Inspired by the flavors and quality of traditional Argentinian cuisine, Marco Torres found himself opening La Pampa Parrilla Argentina, the restaurant that offered what he was looking for.
The first restaurant opened its doors back in 2012. The whole adventure started when Mr. Marco wanted to experience the authentic flavors of La Pampa grill here in Medellin. He remembers that many years ago in the East of Rio Negro, there was a restaurant called La Pampa Argentina that offered the real Argentinian grill and since he missed that place, he was longing for that taste, tenderness, and cuts capable to transport him back to when he visited Argentina, and that’s what made him decide to take matters into his own hands.
It all started with choosing the place, training the staff, the name, marketing, and construction, especially because the meat is cooked using firewood. When it comes to getting the real flavor, they had Argentinian chefs guiding and teaching them at the beginning of the journey.
It shouldn’t be a cow…
Mr. Marco explained that we usually get the meat from a cow, and the reason for a cow to be in our dish is either because it just died or is about to. “Cows are here to give calves and milk but not meat. Meat should come from males and these are sacrificed when they’re around 2 to 2 and a half years old. He also explains that good quality meat comes from the steer, meat that sadly is not usually sold in butcheries since is limited and therefore the most expensive”.
In order to get the proper meat, they made sure to have a dealer that would provide them the baby beef meat, guaranteeing it would be from a 2 to 2 ½ years old beef and the proper maturation. For the baby beef the maturation time should be two weeks, and for meats like steak, tri-tip, Chateaubriand, Ribeye, Chorizo beef, it needs a 28 day maturation. Three years ago La Pampa Parrilla Argentina started to raise their own calves, making sure they are getting exactly what they want.
To Mr. Marco, teamwork is paramount in a restaurant. He says that a restaurant can work well if there’s a perfectly coordinated team. He believes that the manager, sales team, the kitchen staff, the host… they all should be committed to the result, and the result is always satisfactory if the customers leaves happy and returns to the restaurant.
At La Pampa they also support Latin American bands, having live bands playing a wide variety of genres to entertain their customers. This is something culturally very important for Mr. Marco.
There are six La Pampa Parrilla Argentina around Medellin. This was possible thanks to their customers, who kept asking for more locations throughout the city. This was also conceivable thanks to La Pampa commitment to the quality of their food, customer service and respect to the staff. We can also add hard work, values, dedication and a good working environment to the formula for success that guarantees the happiness of their customers.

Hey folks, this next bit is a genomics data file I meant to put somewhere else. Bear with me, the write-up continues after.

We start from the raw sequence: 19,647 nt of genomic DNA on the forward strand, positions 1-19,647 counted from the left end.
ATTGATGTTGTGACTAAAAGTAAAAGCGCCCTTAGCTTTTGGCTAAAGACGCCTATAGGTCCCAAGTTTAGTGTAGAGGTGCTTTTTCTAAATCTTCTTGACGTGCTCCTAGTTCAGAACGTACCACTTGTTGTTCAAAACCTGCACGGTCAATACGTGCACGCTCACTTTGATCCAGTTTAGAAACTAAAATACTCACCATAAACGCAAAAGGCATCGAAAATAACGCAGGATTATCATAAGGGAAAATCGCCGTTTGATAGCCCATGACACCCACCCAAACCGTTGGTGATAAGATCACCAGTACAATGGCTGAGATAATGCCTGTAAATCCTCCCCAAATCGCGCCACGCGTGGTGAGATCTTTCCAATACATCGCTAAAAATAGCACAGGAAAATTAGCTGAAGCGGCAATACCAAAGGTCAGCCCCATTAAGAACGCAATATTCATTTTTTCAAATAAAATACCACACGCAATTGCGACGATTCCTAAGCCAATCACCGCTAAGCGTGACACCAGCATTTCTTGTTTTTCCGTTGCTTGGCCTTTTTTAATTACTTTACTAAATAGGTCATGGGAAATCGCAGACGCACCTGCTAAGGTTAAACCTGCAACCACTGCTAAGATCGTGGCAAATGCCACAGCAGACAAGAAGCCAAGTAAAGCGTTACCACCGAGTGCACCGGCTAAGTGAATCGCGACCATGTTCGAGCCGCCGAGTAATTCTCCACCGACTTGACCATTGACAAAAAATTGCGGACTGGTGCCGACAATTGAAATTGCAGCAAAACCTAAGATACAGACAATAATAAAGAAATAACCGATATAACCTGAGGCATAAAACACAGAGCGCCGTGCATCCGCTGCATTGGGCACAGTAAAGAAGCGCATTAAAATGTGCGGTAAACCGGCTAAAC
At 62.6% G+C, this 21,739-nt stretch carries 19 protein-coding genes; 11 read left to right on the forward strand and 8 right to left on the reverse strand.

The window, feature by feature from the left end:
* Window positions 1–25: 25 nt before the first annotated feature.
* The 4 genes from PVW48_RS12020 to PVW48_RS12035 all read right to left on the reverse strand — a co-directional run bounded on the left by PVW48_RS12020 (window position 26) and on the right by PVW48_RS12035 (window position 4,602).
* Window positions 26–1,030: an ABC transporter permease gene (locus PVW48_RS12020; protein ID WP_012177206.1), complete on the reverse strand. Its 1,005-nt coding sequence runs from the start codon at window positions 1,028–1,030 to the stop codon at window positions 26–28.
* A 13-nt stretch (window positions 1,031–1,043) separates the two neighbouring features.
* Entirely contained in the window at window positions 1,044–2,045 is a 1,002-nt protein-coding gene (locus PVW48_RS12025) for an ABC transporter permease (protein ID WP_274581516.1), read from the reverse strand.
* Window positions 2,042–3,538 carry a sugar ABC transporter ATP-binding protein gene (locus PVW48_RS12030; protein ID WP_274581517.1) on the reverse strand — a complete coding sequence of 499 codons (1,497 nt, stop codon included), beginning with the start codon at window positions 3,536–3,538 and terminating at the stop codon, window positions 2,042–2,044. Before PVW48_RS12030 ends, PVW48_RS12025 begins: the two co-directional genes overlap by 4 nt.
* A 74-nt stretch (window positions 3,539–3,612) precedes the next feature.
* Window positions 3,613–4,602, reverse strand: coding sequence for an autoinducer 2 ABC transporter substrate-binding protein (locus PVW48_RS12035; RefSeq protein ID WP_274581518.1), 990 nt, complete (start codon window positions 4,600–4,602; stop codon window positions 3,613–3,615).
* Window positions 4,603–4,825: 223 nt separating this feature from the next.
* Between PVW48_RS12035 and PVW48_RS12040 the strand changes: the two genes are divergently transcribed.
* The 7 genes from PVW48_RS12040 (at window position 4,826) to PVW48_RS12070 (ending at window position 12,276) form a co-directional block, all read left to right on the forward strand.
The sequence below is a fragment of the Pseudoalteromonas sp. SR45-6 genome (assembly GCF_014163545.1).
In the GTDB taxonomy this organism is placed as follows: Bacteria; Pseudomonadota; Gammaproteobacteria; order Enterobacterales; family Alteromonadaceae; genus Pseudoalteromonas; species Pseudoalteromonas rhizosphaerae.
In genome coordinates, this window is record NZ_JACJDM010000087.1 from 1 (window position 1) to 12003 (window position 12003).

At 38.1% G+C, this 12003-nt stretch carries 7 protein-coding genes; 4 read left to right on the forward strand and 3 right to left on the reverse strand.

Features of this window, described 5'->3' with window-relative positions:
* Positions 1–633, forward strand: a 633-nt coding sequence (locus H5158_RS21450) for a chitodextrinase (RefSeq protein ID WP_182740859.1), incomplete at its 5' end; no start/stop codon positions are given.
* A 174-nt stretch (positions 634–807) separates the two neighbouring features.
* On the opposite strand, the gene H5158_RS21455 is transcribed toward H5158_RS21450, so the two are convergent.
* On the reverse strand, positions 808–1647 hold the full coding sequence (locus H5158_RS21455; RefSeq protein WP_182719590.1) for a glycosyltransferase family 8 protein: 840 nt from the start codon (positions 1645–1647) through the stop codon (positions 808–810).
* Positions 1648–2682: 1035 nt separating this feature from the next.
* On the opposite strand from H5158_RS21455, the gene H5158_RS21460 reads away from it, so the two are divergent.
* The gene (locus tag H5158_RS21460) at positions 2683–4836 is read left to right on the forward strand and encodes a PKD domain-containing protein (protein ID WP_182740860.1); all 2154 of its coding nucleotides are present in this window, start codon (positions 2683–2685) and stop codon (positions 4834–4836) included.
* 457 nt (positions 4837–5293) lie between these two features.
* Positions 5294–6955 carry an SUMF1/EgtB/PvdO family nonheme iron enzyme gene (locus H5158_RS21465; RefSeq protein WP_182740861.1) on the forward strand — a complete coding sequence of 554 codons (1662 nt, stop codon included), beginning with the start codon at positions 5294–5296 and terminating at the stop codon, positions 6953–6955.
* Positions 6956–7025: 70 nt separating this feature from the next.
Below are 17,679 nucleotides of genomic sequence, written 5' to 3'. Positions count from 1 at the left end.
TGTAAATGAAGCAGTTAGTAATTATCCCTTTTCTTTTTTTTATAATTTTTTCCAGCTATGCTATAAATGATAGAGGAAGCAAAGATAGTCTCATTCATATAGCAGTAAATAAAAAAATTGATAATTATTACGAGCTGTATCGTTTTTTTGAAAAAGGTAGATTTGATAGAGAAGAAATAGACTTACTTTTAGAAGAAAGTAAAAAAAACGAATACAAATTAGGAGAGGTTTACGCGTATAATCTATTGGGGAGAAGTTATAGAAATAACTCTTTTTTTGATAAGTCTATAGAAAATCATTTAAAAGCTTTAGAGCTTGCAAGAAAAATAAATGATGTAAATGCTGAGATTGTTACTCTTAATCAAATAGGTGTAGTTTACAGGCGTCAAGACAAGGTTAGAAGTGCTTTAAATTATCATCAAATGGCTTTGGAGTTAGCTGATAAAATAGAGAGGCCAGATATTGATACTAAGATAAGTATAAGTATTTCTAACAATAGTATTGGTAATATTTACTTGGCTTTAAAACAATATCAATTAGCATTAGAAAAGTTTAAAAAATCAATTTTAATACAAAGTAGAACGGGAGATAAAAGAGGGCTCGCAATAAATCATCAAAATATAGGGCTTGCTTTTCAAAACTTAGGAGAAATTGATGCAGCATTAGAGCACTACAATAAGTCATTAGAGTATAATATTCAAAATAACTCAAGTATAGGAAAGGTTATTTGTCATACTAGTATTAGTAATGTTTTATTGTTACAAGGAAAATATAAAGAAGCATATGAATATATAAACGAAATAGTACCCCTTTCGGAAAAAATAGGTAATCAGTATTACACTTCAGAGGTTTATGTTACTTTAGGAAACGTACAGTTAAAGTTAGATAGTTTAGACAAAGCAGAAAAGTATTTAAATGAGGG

Something very special about Mr. Marco is the way he gets along with his staff and how they can all speak to him openly. He doesn’t have an office, he believes in a linear scheme where everybody can just approach him. And just like his staff, he also eats at his restaurants every day, and he says that even though he doesn’t always know what he’s going to order, he always eats there, supervises the entire process, pays the bill and leaves a tip.
Barbecue, bakery and sushi
Besides the 6 La Pampa restaurants, Mr. Marco has also grown his business to include a bakery called Dulcinea Panadería and a Sushi/Peruvian food restaurant called Kabuki.
Dulcinea was created based on their need for artisan bread for the burgers and choripanes. For this mission, they have an alliance with the retired baker of Grupo Éxito, who has been baking the bread for La Pampa the last two years. But Dulcinea is more than bread, the place also offers different kind of delicious desserts, like the chocolate cake you can also get in La Pampa.
On the other hand, Kabuki was a side project that started at the same time La Pampa did. After meeting Japanese chef Tomoyuki Sugano, Mr. Marco convinced him to stay with them for a year. During that year they started a school and then Kabuki was born.
A piece of advice
Two pieces of advice relating to business that he learned from his parents are: to feel love for work and honesty. For him the clients comes first and throughout all the restaurants this same level of dedication is given by all the staff. Mr. Marco also was kind enough to give me three recommendations for a successful business:
1) Commitment with the quality of products and service.
2) Respect for the value of human beings and the way you treat your employees in order to accomplish their commitment and happiness.
3) Customers care. Because customers and workers are the base of any organization.
Giving back is also part of his philosophy and that’s why Mr. Marco focuses on his staff and their families when it comes to benefits. He also protects and takes care of the environment, working to recover wildlife and support local football players and musicians that perform in the multiple restaurants.